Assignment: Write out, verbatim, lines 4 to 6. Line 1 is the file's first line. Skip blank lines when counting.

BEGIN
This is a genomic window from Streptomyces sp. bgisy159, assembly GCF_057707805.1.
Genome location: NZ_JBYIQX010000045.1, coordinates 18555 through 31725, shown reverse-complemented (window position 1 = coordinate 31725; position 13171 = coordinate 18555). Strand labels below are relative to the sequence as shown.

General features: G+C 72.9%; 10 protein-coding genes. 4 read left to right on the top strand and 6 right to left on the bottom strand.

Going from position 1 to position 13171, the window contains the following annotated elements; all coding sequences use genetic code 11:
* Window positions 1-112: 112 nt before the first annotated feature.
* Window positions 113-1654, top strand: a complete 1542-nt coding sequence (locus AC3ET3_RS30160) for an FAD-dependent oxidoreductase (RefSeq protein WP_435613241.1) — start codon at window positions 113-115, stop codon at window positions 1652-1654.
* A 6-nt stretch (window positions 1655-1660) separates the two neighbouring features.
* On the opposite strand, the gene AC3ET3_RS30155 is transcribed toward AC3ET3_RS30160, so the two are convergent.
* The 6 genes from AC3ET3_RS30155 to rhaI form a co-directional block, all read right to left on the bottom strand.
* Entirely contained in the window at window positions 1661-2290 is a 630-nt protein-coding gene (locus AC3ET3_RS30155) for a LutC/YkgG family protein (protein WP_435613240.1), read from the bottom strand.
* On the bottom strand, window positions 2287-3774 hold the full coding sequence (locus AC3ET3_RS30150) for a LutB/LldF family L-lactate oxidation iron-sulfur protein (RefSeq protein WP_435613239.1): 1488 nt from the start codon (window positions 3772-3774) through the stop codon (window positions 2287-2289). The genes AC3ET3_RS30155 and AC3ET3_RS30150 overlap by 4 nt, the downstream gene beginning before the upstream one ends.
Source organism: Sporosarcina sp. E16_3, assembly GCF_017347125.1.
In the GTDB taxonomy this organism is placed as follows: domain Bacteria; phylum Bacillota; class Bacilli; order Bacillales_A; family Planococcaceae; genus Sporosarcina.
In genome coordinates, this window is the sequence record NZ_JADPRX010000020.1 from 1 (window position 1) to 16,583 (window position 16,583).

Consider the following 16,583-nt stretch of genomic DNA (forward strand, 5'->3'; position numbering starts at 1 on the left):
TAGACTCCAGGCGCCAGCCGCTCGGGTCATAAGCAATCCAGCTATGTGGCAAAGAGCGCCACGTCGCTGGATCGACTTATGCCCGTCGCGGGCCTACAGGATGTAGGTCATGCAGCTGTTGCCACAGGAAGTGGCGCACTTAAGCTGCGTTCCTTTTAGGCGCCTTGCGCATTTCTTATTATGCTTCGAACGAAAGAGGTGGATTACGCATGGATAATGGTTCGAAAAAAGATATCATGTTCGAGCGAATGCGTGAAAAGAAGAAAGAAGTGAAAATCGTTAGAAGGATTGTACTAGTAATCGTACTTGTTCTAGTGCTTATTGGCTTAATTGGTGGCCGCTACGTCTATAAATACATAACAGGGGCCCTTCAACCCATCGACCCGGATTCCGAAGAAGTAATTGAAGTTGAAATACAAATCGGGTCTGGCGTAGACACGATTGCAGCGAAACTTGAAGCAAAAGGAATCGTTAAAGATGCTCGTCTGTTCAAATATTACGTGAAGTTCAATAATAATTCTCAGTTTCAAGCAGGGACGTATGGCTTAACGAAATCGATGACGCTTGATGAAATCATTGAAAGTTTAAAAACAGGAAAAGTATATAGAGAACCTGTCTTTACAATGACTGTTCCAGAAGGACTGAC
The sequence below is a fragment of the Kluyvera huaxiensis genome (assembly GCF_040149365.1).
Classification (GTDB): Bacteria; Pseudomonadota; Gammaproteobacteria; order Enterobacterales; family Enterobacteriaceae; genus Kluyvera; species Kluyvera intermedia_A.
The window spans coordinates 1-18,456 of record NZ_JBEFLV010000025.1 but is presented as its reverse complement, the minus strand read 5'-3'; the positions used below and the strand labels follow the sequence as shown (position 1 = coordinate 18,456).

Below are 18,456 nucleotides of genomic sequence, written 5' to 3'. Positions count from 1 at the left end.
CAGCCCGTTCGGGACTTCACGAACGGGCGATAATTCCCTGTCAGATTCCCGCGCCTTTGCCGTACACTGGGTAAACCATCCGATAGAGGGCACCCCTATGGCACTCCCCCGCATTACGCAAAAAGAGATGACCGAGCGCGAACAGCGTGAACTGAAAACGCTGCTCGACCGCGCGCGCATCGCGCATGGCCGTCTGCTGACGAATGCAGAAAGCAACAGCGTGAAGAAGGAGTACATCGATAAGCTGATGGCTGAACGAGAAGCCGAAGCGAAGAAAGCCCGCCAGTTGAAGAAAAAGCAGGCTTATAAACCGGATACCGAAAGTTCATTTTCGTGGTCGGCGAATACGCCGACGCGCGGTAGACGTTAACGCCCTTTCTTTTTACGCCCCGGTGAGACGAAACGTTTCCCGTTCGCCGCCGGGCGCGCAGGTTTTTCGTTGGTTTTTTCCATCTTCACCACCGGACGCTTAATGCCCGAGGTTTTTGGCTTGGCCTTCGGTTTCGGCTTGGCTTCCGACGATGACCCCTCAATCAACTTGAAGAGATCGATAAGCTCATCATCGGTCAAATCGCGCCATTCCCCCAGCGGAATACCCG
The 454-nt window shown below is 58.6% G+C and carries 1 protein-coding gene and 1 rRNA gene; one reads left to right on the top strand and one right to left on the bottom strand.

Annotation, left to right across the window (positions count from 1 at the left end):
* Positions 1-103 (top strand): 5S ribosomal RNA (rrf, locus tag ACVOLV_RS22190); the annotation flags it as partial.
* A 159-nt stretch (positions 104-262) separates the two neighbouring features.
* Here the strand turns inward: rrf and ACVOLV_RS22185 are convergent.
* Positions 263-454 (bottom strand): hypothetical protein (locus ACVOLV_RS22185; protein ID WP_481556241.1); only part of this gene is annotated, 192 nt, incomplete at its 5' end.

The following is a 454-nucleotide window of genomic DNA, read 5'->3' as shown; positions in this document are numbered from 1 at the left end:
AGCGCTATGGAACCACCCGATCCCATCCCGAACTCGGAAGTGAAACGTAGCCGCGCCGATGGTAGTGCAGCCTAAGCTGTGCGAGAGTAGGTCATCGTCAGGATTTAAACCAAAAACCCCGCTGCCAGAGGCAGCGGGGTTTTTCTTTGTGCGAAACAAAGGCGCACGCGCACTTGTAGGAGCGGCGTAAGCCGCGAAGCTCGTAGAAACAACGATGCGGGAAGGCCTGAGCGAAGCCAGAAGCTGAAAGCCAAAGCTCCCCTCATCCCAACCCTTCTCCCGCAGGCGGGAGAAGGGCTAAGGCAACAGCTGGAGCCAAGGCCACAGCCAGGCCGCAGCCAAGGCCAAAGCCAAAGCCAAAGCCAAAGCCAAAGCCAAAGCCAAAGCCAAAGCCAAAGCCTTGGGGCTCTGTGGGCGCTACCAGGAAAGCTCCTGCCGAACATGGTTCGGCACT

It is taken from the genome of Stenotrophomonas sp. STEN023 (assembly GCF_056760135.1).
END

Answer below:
Going from position 1 to position 13171, the window contains the following annotated elements; all coding sequences use genetic code 11:
* Window positions 1-112: 112 nt before the first annotated feature.
* Window positions 113-1654, top strand: a complete 1542-nt coding sequence (locus AC3ET3_RS30160) for an FAD-dependent oxidoreductase (RefSeq protein WP_435613241.1) — start codon at window positions 113-115, stop codon at window positions 1652-1654.